The Secretary has chosen to adopt a case-by-case, fact-specific approach to determine which transactions must be prohibited, or which can be mitigated, according to the requirements in the Executive Order. The Secretary will use assessments developed by the Secretary of Homeland Security and the Director of National Intelligence pursuant to the Executive Order, among other things, to inform his evaluation of ICTS transactions.
While Executive Order 13873 empowers the Secretary immediately to prohibit or mitigate ICTS transactions that pose the risks identified in the Executive Order, the proposed rule sets forth procedures the Secretary will follow, except in instances where the risk of public harm or national security interests require a deviation from such procedures. Under the proposed rule, if the Secretary makes a preliminary determination, in consultation with other Federal agencies, to prohibit or mitigate a transaction, the Secretary will provide notice to the parties engaged in the transaction. Notified parties will have an opportunity to submit a position, which may include proposed measures for mitigation, prior to any final determination issued by the Secretary. The Secretary will provide an unclassified, written final determination provided to the parties that, to the extent possible, explains how the decision is consistent with the terms of the Executive Order, and, as appropriate, a summary of the final determination will also be made publicly available.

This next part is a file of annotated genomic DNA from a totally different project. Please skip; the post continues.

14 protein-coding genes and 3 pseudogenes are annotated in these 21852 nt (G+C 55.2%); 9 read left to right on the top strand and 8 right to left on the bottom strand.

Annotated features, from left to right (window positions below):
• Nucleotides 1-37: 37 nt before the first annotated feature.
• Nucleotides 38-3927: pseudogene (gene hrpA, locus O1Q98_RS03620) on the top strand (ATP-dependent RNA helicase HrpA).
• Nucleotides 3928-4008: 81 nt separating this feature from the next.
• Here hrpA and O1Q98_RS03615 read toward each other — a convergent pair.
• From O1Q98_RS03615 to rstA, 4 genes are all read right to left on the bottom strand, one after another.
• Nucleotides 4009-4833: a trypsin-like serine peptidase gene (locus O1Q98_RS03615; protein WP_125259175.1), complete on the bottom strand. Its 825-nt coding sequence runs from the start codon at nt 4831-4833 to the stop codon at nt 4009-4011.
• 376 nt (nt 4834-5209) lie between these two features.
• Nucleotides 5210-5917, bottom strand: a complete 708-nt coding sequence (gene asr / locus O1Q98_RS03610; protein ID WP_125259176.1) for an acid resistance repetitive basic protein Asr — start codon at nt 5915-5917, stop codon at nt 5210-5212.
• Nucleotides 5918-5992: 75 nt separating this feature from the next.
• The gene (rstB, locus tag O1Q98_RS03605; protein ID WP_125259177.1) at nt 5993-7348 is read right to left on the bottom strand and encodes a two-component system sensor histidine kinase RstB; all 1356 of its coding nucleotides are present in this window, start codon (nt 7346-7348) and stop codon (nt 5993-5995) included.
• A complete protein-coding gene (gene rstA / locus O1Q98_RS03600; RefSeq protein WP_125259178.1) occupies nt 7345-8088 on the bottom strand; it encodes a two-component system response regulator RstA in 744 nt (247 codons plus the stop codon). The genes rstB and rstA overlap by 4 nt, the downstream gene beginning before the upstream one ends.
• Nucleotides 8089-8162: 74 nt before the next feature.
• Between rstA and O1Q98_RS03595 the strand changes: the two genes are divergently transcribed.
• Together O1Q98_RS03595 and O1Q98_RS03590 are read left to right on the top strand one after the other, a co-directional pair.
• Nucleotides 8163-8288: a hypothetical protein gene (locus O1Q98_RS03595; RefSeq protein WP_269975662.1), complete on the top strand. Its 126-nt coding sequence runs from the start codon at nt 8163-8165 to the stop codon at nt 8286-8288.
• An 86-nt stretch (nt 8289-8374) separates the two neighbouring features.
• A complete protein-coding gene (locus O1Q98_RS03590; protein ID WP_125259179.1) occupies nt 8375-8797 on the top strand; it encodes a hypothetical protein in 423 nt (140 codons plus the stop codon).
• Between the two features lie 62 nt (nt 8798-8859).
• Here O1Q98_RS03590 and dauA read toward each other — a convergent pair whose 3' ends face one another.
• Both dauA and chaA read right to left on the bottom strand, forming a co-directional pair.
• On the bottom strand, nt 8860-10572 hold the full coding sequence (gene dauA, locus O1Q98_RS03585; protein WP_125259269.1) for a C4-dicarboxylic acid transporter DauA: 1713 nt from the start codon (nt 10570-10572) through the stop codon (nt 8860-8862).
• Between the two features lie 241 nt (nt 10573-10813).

Request for Comment